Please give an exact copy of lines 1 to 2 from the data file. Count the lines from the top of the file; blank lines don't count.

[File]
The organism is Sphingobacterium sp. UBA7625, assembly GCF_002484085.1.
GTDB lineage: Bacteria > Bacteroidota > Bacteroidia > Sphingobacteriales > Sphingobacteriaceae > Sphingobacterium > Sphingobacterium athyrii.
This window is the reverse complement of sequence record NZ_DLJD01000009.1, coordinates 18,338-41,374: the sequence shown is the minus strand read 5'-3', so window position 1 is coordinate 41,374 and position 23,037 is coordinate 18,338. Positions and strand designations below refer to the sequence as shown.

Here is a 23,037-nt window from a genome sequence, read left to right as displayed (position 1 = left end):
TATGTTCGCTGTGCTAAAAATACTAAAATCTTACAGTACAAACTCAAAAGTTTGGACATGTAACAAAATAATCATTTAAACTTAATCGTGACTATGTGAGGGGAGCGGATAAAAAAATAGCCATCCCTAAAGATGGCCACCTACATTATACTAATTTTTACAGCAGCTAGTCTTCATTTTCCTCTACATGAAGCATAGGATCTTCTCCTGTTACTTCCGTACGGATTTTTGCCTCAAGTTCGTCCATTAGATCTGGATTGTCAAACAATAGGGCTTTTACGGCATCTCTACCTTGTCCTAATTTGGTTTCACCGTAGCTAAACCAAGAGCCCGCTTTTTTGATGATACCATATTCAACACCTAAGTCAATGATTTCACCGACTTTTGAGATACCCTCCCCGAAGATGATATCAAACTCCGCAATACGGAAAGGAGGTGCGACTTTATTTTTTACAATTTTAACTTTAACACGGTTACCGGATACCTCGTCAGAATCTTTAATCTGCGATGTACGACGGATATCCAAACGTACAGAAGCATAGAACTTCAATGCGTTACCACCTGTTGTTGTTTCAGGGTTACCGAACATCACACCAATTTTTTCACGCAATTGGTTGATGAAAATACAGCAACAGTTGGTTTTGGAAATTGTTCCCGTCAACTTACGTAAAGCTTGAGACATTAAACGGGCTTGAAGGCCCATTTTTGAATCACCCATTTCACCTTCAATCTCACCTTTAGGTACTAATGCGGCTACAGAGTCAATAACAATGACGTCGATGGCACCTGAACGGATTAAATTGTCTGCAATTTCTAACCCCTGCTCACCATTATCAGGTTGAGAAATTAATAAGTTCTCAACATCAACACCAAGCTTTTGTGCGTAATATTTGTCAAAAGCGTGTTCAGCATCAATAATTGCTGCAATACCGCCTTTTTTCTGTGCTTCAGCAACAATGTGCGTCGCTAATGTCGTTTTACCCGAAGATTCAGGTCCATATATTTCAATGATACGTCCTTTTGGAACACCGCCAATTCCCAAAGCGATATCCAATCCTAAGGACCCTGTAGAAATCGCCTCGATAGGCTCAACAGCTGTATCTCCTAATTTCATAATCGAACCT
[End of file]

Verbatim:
The organism is Sphingobacterium sp. UBA7625, assembly GCF_002484085.1.
GTDB lineage: Bacteria > Bacteroidota > Bacteroidia > Sphingobacteriales > Sphingobacteriaceae > Sphingobacterium > Sphingobacterium athyrii.